Thursday, April 09, 2009


"[Leon Panetta] says the CIA has terminated contracts with private companies that provided security at secret overseas CIA prisons," reported Associated Press minutes ago. "That will save up to $4million," adds the news agency.

That's certainly good to know. When taxpayers have spent billions to enrich the failed directors of Wall Street institutions, it's a sure sign that responsible management has taken over when $4 million which would have gone to privatized CIA imprisonment and torturing is clawed back.

Readers are informed: "Panetta [said] if more prisoners are taken, they will be interrogated by agency employees and handed over quickly to their home country or a country with a legal claim."

It needs to be noted that releasing those scooped up in US anti-terror sweeps to the countries of origin by no means guarantees those detained won't be jailed and tortured by their own governments. In fact, it's a substantial risk. Even if a person is innocent, just by being grabbed by American forces almost guarantees they will generally be assumed to be guilty of something when released to the standard array of human rights-abusing Middle Eastern governments.

This is just a fact and it is something well known in Britain. After the outcome of the ricin trial in 2006 in which an English jury aquitted everyone but one maniacal loner, Kamel Bourgass, the UK government attempted to reverse the verdicts through a series of unusual detentions and control orders.

The aim of these measures was continued detention of those deemed not guilty until they could be deported to their countries of origin, which in the case of the ricin case, was Algeria, where the government is know to torture its prisoners.

BY example, one defendant -- Moloud Sihali -- had been cleared by the jury verdict.

Although acquitted, Sihali was still a target of the British government. It eventually rearrested him with the intent of deporting him. During the time he was kept under onerous house arrest conditions. Subsequently, Britain's Special Immigration Appeals Commission considered his case and a judge ruled there was no reason to send him to Algeria because there was no evidence that he had been an Islamic extremist.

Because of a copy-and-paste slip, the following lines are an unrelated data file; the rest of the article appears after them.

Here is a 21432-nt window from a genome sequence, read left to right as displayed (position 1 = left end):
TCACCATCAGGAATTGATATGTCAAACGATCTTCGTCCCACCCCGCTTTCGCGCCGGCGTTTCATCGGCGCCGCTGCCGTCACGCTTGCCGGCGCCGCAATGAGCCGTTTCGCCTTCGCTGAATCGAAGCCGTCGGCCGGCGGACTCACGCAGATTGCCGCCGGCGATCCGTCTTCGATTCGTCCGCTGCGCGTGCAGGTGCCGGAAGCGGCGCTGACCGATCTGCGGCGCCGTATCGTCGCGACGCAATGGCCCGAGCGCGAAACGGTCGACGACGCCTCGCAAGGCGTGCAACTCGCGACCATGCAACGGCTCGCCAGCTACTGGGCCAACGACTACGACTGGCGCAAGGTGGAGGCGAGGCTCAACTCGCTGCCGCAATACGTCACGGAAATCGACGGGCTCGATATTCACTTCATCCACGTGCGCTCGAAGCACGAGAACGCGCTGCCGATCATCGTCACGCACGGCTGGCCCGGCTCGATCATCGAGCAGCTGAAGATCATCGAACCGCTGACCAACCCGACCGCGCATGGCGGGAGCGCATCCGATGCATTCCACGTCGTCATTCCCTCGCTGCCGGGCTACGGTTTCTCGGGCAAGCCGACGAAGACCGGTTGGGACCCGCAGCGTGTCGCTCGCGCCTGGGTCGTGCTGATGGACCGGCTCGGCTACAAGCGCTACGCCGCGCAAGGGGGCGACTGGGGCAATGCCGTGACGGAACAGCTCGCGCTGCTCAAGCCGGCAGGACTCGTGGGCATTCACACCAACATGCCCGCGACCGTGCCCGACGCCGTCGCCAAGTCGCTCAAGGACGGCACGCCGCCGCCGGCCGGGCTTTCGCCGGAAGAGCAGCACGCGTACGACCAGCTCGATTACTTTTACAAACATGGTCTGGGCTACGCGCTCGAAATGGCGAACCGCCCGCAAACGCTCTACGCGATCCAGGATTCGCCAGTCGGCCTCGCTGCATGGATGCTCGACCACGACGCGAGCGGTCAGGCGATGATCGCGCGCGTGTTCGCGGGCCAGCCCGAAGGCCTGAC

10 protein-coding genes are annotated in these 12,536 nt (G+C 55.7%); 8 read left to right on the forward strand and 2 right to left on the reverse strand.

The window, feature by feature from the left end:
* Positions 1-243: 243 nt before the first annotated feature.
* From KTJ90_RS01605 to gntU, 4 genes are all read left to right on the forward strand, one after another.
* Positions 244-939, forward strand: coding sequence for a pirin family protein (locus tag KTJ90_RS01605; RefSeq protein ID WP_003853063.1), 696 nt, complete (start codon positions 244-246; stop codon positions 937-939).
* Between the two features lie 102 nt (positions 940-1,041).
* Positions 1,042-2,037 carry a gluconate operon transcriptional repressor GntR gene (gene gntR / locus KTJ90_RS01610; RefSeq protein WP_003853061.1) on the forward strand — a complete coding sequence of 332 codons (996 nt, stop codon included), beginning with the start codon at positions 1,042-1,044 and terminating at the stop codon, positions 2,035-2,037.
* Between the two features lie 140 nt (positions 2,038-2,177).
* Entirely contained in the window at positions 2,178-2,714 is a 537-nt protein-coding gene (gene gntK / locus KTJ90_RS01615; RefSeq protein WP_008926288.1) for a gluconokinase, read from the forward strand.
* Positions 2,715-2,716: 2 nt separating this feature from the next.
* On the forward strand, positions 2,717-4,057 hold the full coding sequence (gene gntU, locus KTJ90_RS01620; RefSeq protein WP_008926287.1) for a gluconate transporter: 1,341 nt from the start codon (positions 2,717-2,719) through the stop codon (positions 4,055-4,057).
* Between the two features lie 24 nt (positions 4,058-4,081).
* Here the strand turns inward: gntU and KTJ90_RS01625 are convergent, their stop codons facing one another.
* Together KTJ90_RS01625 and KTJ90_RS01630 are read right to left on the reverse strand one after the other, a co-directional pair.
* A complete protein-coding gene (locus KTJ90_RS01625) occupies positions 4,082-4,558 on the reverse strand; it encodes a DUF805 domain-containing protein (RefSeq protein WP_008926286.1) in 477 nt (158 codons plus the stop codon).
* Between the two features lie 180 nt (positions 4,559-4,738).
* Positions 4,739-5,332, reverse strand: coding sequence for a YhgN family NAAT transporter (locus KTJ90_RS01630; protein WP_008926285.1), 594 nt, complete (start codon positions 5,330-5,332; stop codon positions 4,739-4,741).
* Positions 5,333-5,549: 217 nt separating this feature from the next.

During this period, Sihali was jailed for an additional fifteen months on immigration violations.

Paradoxically, Sihali had been fingered in the ricin case by UK government informant Mohammed Meguerba. Meguerba was the subject of an extensive legal wrangle in the case wherein it was decided his confession could not be used in court because it had been obtained through torture while being held in an Algerian prison and later recanted. Therefore, British defendants in the ricin case, even though cleared by a jury, had very good reason to fear re-imprisonment and harsh treatment should they be deported to their home country.

Nevertheless, after being subject to years of control orders in Britain or continued detentions, some did lose their appeals to stay in Britain.

"An Algerian who was cleared of any involvement in the supposed 'Ricin plot' today lost his appeal against Home Office moves to deport him," reported the Guardian in 2006.

"The man, who can be identified only by the initial 'Y', was ruled to be a danger to national security by the Special Immigration Appeals Commission (Siac) ... The crucial ruling - which will affect the government's ability to deport 15 other Algerian terror suspects - also indicated that the panel believed there had been improvements in the stability of the Algerian regime and a reduction in the number of allegations of torture .... The government [had] been seeking diplomatic assurances from the Algerian government that anyone returned to the north African country will not be harmed."


Anonymous risa said...

Did you see this?

1:53 PM  
Blogger George Smith said...

Yeah, I've been reading the Danner pieces. They're astounding.

Unusually, I knew in 2005 that information on the ricin
case, stuff which had gone into Colin Powell's UN speech on terror connections with Iraq, had been obtained by torture because I was a pro bono consultant to the defense. When the verdict on the case was announced in the US, it was generally assumed that the jury had gone rogue and done the wrong thing when just the opposite was true. It was then the scales fell from my eyes on the issue. The mainstream press continued to ignore what was in front of their noses, out of fear of the administration, for years.
Which is what Danner's reporting goes into in embarrassing and abhorrent detail.

2:00 PM  

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